Summer Jobs Enrich Lives At Risk, Counter Teen Violence
By Rick Green
June 12, 2012
We're hearing a lot about violence and young people in Hartford lately, so I'd like to tell you about what a summer job has meant for one city teenager.
Nathan Orr was at home helping one of his six siblings with homework when a bullet crashed into his house one day after Christmas a few years ago, striking him in the eye. He was only 13 and had no connection to the gunplay, but the event could have knocked him off track, leaving him angry and bitter – or worse.
Since then, what's helped to change his life has been what he does in the summer. It's a government program that trains young people for work and matches them with employers. In a few weeks, Nathan, 17, will be among nearly two dozen Hartford teenagers starting a summer job at Aetna.
"Having a job means having your time not taken by negative things, such as being at parties or being on the street. You have to dress appropriately and build a habit of going places on time. It's responsibility. Things like that,'' Orr, a humble kid with a big grin, told me Tuesday when I found him after he collected a scholarship award. "If kids were doing something constructive, they wouldn't be on the street getting shot. "
As we wring our hands and worry about teenagers and guns and the coming summer, it's important to look at Nathan's story.
A job can be the best social welfare program out there.
This year the state agency that coordinates summer job programs, the Connecticut Workforce Development Council, will find work for about 5,000 low-income students across the state. But an additional 7,000 during this Great Depression for teenagers have been turned away. In Hartford, about 2,000 teenagers will be hired through the program.
"It's anything from Marshalls to a law office to a manufacturer, " said Sandra Rodriguez of Capital Workforce Partners, which coordinates the Hartford-area jobs program. "We are always aware that if we can put more kids to work it takes crime and violence off the street."
The program includes subsidized jobs and training for students at dozens of employers, both public and private. Some of them, such as Aetna, hire students with state assistance.
This year the state committed $4.5 million toward summer job programs. The city of Hartford is spending an additional $1.25 milion. We ought to be spending far more on training the state's future work force.
"It's not nearly enough,'' said Trish Torruella, acting assistant director for youth services for the city of Hartford. "I really worry about what those kids are going to be doing over the summer. It's common sense to say if young people are engaged in a career path it's likely at the very least to reduce the seriousness of the violence in the city. It's a huge issue."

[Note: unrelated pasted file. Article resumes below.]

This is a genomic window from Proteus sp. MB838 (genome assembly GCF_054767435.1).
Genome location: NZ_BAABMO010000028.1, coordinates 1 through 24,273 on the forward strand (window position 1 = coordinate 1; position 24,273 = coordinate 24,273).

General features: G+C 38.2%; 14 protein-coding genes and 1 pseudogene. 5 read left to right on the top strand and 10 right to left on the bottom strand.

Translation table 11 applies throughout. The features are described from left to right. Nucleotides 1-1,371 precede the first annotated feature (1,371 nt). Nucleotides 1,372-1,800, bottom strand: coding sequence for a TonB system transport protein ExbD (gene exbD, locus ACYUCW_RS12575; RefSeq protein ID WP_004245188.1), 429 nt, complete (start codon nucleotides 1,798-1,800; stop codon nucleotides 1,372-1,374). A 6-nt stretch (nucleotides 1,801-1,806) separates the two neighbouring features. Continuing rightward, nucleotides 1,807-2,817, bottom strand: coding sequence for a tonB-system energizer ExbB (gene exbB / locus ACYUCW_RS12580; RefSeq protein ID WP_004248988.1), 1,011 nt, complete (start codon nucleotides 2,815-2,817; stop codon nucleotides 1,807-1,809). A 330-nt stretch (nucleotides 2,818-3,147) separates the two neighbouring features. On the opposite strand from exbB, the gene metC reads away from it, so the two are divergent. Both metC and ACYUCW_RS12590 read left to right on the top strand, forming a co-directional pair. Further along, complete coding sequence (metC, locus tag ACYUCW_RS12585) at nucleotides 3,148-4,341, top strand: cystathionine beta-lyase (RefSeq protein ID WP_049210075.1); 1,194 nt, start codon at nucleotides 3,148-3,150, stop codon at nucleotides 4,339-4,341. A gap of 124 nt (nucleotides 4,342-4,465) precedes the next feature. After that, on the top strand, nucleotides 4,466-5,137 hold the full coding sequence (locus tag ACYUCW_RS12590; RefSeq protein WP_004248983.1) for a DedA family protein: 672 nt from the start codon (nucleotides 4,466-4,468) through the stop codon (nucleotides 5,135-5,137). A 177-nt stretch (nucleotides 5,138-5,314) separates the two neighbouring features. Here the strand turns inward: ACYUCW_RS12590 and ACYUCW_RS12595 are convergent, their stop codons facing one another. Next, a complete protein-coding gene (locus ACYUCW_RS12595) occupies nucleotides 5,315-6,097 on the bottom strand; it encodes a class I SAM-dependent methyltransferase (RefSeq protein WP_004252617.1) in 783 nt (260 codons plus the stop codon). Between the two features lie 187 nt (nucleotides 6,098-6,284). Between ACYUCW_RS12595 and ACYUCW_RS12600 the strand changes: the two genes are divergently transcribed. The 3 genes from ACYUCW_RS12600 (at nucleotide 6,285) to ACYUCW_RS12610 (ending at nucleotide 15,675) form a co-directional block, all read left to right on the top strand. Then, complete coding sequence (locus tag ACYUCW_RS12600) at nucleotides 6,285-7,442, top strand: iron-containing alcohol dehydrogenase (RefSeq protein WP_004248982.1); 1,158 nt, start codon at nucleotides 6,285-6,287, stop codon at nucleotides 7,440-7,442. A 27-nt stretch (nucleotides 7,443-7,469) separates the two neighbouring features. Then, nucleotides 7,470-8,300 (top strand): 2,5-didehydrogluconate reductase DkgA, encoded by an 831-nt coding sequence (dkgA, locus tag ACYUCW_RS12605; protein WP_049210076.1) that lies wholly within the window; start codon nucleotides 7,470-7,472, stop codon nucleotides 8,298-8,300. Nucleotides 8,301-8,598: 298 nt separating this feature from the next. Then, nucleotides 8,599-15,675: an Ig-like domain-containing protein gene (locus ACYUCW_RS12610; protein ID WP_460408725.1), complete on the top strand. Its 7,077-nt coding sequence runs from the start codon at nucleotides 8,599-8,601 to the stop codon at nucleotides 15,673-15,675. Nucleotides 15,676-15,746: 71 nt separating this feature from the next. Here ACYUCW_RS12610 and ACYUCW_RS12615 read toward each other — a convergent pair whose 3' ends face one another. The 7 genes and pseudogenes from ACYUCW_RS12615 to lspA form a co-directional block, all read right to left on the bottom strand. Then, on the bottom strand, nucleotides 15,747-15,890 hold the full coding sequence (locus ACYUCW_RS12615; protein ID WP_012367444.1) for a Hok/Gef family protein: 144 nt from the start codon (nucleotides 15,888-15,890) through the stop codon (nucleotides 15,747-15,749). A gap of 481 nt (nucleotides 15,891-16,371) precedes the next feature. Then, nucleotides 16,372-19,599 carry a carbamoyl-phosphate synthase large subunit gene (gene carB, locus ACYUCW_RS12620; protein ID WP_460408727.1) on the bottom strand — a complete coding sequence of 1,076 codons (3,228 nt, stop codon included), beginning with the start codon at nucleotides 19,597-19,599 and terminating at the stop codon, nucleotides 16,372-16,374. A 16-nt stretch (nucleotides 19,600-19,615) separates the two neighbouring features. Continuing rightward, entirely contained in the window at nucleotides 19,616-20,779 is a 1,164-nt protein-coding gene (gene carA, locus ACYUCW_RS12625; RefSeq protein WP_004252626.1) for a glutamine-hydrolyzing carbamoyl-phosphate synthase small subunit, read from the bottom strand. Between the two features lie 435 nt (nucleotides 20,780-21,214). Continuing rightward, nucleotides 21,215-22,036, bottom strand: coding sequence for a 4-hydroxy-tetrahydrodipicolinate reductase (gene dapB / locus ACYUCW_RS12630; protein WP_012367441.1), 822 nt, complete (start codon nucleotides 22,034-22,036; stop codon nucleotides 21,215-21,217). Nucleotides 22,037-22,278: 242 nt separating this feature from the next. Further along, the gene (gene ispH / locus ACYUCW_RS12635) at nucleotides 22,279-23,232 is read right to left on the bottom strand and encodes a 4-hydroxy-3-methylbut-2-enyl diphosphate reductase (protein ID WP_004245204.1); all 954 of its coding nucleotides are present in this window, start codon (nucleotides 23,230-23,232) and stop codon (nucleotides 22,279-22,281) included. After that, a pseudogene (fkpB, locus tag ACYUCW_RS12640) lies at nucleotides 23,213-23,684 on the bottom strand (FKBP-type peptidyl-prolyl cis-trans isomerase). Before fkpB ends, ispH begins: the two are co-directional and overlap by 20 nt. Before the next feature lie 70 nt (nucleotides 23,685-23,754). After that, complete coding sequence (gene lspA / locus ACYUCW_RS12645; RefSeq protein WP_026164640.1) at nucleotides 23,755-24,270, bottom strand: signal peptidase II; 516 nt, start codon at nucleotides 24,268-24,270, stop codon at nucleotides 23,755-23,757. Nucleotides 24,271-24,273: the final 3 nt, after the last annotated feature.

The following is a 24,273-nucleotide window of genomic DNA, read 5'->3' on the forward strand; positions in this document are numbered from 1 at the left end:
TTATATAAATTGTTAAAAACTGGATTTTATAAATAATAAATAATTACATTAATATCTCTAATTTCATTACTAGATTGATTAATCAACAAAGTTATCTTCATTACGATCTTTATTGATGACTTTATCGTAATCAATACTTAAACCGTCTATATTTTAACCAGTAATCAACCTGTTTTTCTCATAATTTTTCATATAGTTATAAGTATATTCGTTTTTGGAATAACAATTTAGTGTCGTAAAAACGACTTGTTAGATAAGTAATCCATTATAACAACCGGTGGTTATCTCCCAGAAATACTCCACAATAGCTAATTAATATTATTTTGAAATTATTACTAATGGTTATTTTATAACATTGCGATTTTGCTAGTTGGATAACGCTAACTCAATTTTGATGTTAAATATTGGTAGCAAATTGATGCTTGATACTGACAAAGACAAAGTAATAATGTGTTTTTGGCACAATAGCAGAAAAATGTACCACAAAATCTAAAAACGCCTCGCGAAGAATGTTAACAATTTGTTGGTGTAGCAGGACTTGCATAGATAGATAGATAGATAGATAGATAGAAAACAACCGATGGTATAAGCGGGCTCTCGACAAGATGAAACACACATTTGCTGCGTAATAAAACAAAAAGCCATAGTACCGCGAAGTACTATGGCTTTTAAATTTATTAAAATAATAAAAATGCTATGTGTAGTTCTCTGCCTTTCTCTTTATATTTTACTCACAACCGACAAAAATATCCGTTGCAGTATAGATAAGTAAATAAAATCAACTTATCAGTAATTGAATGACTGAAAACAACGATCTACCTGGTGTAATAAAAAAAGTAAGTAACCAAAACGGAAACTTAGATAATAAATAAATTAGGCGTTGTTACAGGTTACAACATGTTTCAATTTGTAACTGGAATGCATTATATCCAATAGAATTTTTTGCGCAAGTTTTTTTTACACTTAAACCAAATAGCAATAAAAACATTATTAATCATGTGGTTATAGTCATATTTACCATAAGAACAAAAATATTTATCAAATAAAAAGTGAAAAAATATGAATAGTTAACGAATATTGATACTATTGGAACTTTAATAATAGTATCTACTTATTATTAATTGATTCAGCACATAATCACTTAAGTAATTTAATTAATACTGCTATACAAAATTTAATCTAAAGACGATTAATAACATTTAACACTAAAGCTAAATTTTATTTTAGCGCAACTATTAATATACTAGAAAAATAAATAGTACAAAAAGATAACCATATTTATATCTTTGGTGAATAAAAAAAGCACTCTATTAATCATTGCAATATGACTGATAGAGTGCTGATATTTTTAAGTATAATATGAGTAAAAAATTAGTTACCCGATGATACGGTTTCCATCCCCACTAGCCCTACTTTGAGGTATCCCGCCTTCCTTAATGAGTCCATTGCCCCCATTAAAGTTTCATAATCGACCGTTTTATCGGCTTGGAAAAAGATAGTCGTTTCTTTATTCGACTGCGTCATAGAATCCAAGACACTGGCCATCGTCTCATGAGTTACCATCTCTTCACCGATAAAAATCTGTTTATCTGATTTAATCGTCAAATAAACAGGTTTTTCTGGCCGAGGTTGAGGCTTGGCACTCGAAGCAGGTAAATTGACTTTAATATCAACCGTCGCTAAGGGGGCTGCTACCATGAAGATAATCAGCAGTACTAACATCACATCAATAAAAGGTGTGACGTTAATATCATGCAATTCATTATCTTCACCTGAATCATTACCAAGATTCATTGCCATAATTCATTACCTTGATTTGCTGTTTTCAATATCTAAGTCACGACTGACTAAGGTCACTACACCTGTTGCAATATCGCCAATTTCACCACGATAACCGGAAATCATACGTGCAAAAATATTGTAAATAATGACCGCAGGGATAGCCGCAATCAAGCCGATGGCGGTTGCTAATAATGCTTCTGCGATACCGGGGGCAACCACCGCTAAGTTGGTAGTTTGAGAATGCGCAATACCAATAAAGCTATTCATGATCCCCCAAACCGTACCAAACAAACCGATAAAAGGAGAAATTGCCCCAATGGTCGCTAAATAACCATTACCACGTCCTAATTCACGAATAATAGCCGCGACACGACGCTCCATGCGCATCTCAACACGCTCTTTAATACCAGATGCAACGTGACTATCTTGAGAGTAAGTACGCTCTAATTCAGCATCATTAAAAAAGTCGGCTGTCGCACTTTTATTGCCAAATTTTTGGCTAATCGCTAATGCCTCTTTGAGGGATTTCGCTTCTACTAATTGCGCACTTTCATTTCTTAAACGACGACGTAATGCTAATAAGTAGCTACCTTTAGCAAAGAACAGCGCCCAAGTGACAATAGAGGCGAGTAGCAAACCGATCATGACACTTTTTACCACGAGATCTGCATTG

An unsettling new report by Northeastern University economist Andrew Sum notes that employment for teenagers and young people in their early 20s has dropped more than with any other age group. Last year, Sum estimates, just 30 percent of all teenagers held any kind of paying job in the summer – the lowest in the post World War II era. For low-income and minority teens, the numbers are even worse. Last summer, just 14 percent of low-income black teenagers had a job.
This year, Sum predicts an overall teenage summer employment rate for the country of just 26.8 percent.
Hector Rivera, chief operating officer for Our Piece of the Pie, which runs a summer job program in Hartford, told me that for some students, a job "changes their whole persona as far as being a responsible person. When you combine work developpment with education, young people are more probable to be successful in life."
Which brings us back to Nathan Orr, who will ride his bike or hop a bus to get to work at Aetna this summer. This fall, he begins a college career at Goshen College in Indiana. Since he began with the Workforce Partners program, Nathan has honed his job skills, worked for a printing company, and discovered he's not suited for a job in the tobacco fields.
"At the end of the day you only have to look in the mirror and either be proud of yourself or ashamed of yourself. I want to be proud of myself in the future,'' Nathan told me. "You take the experience of having a job and you apply it to your life."
It isn't just a summer job. It's a chance at a whole new life.
Reprinted with permission of the Hartford Courant.
To view other stories on this topic, search the Hartford Courant Archives at